The Acting Secretary of State to Consul-General Stienhart.
September 10, 1906.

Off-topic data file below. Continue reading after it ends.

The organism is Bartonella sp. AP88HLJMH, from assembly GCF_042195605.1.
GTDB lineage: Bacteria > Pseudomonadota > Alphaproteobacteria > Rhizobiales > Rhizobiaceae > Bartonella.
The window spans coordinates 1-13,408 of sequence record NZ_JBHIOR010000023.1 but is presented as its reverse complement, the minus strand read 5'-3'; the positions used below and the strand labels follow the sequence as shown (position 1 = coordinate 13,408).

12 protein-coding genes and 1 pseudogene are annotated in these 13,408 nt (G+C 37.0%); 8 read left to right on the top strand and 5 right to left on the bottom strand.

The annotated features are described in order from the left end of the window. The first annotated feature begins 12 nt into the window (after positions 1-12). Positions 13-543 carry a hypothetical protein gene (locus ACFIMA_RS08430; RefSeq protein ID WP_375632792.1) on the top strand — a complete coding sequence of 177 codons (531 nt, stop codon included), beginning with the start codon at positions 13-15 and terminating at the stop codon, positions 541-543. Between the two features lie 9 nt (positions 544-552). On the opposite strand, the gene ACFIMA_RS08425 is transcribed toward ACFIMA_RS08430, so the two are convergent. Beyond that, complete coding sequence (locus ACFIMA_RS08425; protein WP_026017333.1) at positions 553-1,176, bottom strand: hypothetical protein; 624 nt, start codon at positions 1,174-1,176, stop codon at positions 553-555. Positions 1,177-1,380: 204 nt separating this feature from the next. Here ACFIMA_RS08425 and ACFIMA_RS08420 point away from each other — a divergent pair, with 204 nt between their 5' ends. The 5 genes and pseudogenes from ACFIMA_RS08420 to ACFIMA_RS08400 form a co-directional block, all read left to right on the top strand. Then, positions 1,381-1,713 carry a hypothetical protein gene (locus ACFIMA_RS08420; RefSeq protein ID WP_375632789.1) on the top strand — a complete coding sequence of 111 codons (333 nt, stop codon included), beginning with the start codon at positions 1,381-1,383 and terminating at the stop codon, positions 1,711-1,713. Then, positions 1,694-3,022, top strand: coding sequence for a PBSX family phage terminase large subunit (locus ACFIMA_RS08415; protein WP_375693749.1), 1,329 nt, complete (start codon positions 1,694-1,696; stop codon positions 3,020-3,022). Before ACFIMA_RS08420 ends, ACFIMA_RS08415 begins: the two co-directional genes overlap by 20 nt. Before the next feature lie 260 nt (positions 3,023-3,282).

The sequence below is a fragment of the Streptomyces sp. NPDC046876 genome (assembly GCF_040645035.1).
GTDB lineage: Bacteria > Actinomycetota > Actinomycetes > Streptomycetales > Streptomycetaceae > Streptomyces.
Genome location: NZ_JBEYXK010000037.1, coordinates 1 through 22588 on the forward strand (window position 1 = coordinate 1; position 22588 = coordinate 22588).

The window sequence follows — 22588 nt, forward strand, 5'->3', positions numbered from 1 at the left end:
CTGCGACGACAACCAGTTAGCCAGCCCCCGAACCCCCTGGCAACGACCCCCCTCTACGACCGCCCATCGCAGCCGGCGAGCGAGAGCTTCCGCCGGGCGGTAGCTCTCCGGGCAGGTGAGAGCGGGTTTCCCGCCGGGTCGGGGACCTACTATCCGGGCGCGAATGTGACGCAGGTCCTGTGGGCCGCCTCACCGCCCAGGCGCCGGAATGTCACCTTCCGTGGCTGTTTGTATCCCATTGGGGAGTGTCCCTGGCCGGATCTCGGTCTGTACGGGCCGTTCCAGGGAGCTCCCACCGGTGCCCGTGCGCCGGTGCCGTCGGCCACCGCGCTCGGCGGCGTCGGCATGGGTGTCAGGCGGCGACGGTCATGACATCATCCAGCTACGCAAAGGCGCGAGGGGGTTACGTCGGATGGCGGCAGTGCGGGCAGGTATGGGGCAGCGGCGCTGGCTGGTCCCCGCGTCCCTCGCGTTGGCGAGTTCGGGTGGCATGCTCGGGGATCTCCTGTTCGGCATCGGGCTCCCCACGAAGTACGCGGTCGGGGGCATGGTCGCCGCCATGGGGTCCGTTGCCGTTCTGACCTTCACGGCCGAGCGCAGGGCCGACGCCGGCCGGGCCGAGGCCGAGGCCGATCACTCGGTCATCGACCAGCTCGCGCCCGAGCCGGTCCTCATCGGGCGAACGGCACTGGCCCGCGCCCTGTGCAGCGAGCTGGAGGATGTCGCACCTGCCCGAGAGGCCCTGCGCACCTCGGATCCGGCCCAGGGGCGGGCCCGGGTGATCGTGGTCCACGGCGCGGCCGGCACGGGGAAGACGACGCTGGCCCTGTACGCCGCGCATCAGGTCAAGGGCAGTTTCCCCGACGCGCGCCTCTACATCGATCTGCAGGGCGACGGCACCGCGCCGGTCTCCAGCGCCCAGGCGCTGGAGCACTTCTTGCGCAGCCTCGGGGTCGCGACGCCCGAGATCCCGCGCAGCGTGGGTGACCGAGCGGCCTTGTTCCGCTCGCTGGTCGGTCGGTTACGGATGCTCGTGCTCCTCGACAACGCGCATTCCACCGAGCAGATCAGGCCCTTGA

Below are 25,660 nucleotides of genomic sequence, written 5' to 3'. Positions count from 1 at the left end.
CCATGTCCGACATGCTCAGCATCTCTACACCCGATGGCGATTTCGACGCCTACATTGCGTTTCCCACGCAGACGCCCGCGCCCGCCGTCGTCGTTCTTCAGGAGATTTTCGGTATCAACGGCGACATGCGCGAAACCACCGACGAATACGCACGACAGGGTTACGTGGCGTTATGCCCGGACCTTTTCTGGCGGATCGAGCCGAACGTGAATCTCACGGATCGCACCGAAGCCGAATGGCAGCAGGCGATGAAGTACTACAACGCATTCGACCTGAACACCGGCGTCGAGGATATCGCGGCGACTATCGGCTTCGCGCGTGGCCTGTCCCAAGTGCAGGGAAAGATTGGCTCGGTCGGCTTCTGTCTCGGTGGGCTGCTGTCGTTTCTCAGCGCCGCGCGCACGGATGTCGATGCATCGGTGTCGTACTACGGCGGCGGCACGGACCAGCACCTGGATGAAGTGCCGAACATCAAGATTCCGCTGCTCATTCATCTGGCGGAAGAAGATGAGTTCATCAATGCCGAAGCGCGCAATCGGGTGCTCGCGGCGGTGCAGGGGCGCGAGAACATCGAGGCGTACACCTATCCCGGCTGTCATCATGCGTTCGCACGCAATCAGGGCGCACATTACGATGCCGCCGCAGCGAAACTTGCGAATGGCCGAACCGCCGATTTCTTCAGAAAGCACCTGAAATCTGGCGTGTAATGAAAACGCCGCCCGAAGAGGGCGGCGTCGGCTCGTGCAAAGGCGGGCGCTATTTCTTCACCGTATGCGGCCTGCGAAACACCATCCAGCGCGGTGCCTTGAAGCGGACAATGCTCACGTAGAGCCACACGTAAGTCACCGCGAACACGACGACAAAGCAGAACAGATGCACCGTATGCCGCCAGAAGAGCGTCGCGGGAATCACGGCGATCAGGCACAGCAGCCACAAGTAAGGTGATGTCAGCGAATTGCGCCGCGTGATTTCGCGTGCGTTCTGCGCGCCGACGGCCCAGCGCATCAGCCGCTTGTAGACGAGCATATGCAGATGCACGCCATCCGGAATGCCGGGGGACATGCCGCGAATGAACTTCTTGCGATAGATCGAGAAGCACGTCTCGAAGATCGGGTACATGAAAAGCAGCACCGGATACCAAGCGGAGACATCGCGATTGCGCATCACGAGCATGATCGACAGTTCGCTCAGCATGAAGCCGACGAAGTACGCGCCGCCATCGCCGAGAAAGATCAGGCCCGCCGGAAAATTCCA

Your cable received. Two ships have been sent, due to arrive Wednesday. The President directs me to state that perhaps you do not yourself appreciate the reluctance with which this country would intervene. President Palma should be informed that in the public opinion here it would have a most damaging effect for intervention to be undertaken until the Cuban Government has exhausted every effort in a serious attempt to put down the insurrection and has made this fact evident to the world. At present the impression would certainly be that there was no real popular support of the Cuban Government or else that the Government was hopelessly weak. As conditions are at this moment we are hot prepared to say what shape the intervention should take. It is of course a very serious thing to undertake forcible intervention, and before going into it we should have to be absolutely certain of the equities of the case and the needs of the situation. Meanwhile we assume that every effort is being made by the Cuban Government to come to a working agreement which will secure peace with the insurrectos, provided they are unable to hold their own with them in the field. Until such efforts have been made we are not prepared to consider the question of intervention at all.